HEADQUARTERS DEPT. OF THE TENN.,
VICKSBURG, Jan. 31,1864.
MAJOR R. M. SAWYER,
A. A. C. Army of the Tenn.,
Dear Sawyer: In my former letters I have answered all your questions save one, and that relates to the treatment of inhabitants known or suspected to be hostile or "Secesh." This is in truth the most difficult business of our army as it advances and occupies the Southern country. It is almost impossible to lay down rules, and I invariably leave the whole subject to the local commanders, but am willing to give them the benefit of my acquired knowledge and experience. In Europe, whence we derive our principles of war, wars are between kings or rulers through hired armies, and not between peoples. These remain, as it were, neutral, and sell their produce to whatever army is in possession.
Napoleon when at war with Prussia, Austria, and Russia bought forage and provisions of the inhabitants, and consequently had an interest to protect the farms and factories which ministered to his wants. In like manner the Allied Armies in France could buy of the French habitants whatever they needed, the produce of the soil or manufactures of the country. Therefore, the general rule was and is that war is confined to the armies engaged, and should not visit the houses of families or private interests. But in other examples a different rule obtained the sanction of historical authority. I will only instance one, where in the siege of William and Mary the English army occupied Ireland, then in a state of revolt. The inhabitants were actually driven into foreign lands, and were dispossessed of their property and a new population introduced.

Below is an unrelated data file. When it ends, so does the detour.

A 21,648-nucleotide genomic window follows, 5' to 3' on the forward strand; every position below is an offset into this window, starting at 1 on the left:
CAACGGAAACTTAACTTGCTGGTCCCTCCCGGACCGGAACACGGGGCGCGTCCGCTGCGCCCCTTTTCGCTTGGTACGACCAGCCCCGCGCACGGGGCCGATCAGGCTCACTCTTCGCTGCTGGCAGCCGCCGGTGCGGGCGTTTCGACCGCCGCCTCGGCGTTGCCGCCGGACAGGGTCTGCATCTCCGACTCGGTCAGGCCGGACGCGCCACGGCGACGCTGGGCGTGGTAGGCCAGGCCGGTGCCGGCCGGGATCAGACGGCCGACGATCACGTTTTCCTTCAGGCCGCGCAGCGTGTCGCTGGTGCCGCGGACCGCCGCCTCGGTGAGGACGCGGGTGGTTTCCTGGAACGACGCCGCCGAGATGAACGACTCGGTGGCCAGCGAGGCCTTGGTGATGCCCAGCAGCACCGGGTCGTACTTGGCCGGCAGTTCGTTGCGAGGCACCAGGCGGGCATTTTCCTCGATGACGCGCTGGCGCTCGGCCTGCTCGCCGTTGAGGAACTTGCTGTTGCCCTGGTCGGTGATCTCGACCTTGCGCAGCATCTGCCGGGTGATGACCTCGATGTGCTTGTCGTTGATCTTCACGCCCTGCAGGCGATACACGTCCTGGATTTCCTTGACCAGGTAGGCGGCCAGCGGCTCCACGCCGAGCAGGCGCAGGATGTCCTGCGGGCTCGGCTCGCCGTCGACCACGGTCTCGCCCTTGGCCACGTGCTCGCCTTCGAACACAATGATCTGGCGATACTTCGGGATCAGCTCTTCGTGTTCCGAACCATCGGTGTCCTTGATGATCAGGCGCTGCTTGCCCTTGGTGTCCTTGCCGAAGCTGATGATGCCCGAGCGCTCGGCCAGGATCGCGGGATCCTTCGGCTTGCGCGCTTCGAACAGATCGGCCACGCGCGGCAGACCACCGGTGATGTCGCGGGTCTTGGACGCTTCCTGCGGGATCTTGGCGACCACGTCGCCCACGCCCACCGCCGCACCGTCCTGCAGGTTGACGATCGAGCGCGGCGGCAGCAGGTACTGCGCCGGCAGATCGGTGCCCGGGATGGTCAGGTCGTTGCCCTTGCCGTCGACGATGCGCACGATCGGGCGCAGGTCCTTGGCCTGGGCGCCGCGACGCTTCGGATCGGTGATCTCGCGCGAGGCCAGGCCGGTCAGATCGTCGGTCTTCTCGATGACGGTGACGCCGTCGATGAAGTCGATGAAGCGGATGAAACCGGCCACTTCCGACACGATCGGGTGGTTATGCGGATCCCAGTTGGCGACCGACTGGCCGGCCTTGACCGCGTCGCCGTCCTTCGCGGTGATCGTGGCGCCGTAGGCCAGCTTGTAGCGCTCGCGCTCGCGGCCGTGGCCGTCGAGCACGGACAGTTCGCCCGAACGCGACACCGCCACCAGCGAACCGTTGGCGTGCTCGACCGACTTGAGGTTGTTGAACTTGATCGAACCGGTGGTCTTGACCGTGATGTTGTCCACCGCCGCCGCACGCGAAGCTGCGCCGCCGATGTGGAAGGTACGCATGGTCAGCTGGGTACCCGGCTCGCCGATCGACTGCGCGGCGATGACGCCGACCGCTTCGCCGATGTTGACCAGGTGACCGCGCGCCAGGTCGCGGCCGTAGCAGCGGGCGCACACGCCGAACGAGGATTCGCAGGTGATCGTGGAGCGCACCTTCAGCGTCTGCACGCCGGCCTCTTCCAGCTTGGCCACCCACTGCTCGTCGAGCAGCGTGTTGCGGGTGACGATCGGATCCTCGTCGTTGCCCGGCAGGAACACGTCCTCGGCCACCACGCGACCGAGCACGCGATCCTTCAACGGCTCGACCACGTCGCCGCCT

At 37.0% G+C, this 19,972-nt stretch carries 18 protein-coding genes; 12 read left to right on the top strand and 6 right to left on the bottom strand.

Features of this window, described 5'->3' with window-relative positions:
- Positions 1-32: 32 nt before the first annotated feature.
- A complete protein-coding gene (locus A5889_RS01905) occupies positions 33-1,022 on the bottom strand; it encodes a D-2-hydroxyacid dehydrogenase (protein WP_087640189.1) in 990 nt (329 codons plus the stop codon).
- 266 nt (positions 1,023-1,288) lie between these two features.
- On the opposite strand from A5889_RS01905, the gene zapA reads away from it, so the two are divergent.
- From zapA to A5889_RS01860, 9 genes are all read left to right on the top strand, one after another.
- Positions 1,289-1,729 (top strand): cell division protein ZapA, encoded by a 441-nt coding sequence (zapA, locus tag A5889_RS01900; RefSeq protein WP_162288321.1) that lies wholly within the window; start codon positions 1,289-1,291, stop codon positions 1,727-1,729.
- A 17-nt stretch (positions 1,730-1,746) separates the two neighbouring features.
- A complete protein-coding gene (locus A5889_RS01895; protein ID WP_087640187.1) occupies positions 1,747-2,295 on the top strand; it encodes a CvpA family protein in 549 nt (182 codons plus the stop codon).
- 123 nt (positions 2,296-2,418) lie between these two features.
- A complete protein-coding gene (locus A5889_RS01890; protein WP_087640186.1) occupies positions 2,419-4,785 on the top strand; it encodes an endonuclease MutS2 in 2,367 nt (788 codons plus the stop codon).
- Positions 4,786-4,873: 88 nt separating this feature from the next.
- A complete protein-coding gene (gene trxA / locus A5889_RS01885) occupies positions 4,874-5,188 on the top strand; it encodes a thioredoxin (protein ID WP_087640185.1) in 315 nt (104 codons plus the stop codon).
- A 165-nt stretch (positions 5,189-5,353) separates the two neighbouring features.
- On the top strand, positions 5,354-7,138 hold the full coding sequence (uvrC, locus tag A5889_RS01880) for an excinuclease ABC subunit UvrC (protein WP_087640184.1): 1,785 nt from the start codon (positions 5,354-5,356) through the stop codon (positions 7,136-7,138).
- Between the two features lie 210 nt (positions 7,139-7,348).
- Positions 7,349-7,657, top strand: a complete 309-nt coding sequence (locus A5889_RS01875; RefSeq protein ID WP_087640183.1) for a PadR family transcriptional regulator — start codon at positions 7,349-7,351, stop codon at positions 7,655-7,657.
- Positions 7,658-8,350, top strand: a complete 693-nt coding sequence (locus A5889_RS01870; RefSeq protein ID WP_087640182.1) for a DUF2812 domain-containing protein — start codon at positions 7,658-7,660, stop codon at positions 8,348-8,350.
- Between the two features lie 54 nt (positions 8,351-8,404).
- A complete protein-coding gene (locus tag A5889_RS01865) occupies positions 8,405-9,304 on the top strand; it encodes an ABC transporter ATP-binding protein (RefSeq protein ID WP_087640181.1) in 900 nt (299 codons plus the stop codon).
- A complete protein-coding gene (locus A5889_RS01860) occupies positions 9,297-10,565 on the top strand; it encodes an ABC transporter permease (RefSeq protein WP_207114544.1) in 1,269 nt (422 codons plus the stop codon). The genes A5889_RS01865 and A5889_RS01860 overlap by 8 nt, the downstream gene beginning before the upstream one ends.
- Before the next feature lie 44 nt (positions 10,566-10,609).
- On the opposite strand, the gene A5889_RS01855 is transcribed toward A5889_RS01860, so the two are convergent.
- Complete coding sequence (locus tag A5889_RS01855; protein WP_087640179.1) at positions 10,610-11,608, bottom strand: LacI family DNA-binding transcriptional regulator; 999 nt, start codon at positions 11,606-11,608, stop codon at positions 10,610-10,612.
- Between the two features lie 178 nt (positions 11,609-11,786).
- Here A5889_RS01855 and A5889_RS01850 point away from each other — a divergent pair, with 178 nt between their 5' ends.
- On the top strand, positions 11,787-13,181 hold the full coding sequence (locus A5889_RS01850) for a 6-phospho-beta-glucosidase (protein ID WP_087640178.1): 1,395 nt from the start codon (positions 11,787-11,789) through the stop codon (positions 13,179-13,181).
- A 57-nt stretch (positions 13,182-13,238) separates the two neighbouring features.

To this day a large part of the north of Ireland is held by the descendants of the Scotch emigrants sent there by William's order and an act of Parliament. The war which now prevails in our land is essentially a war of races. The Southern people entered into a clear compact of government with us of the North, but still maintained through state organizations a species of separate existence, with separate interests, history, and prejudices. These latter became stronger and stronger, till at last they have led to war and have developed fruits of the bitterest kind. We of the North are beyond all question right in our cause, but we are not bound to ignore the fact that the people of the South have prejudices which form a part of their nature, and which they cannot throw off without an effort of reason or the slower process of natural change. The question then arises, Should we treat as absolute enemies all in the South who differ from us in opinion or prejudice, kill or banish them, or should we give them time to think and gradually change their conduct so as to conform to the new order of things which is slowly and gradually creeping into their country?